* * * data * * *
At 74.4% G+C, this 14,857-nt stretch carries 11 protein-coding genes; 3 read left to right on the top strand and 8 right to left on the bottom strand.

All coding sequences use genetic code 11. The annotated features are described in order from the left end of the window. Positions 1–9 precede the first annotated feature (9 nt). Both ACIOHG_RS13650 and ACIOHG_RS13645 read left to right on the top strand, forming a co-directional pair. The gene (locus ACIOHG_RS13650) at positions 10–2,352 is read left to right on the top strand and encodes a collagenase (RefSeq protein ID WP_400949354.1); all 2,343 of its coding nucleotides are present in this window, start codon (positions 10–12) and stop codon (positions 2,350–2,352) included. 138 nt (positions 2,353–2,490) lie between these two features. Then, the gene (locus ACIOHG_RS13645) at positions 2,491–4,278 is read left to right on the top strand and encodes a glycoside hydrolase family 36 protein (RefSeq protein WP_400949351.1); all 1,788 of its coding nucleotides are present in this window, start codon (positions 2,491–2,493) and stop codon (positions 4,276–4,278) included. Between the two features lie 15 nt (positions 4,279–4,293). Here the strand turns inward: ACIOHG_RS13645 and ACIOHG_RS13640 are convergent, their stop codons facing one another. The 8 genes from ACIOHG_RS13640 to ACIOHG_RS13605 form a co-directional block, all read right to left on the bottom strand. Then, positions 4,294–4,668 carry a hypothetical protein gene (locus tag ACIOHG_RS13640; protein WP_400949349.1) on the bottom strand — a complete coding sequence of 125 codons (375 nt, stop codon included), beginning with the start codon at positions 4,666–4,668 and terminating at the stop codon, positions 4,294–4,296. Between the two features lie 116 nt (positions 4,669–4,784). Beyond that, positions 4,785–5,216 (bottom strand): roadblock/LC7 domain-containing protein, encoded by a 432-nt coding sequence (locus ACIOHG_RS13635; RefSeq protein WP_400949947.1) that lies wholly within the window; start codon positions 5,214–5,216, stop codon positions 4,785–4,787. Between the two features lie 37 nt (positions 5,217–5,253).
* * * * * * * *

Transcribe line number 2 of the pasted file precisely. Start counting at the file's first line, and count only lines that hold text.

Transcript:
All coding sequences use genetic code 11. The annotated features are described in order from the left end of the window. Positions 1–9 precede the first annotated feature (9 nt). Both ACIOHG_RS13650 and ACIOHG_RS13645 read left to right on the top strand, forming a co-directional pair. The gene (locus ACIOHG_RS13650) at positions 10–2,352 is read left to right on the top strand and encodes a collagenase (RefSeq protein ID WP_400949354.1); all 2,343 of its coding nucleotides are present in this window, start codon (positions 10–12) and stop codon (positions 2,350–2,352) included. 138 nt (positions 2,353–2,490) lie between these two features. Then, the gene (locus ACIOHG_RS13645) at positions 2,491–4,278 is read left to right on the top strand and encodes a glycoside hydrolase family 36 protein (RefSeq protein WP_400949351.1); all 1,788 of its coding nucleotides are present in this window, start codon (positions 2,491–2,493) and stop codon (positions 4,276–4,278) included. Between the two features lie 15 nt (positions 4,279–4,293). Here the strand turns inward: ACIOHG_RS13645 and ACIOHG_RS13640 are convergent, their stop codons facing one another. The 8 genes from ACIOHG_RS13640 to ACIOHG_RS13605 form a co-directional block, all read right to left on the bottom strand. Then, positions 4,294–4,668 carry a hypothetical protein gene (locus tag ACIOHG_RS13640; protein WP_400949349.1) on the bottom strand — a complete coding sequence of 125 codons (375 nt, stop codon included), beginning with the start codon at positions 4,666–4,668 and terminating at the stop codon, positions 4,294–4,296. Between the two features lie 116 nt (positions 4,669–4,784). Beyond that, positions 4,785–5,216 (bottom strand): roadblock/LC7 domain-containing protein, encoded by a 432-nt coding sequence (locus ACIOHG_RS13635; RefSeq protein WP_400949947.1) that lies wholly within the window; start codon positions 5,214–5,216, stop codon positions 4,785–4,787. Between the two features lie 37 nt (positions 5,217–5,253).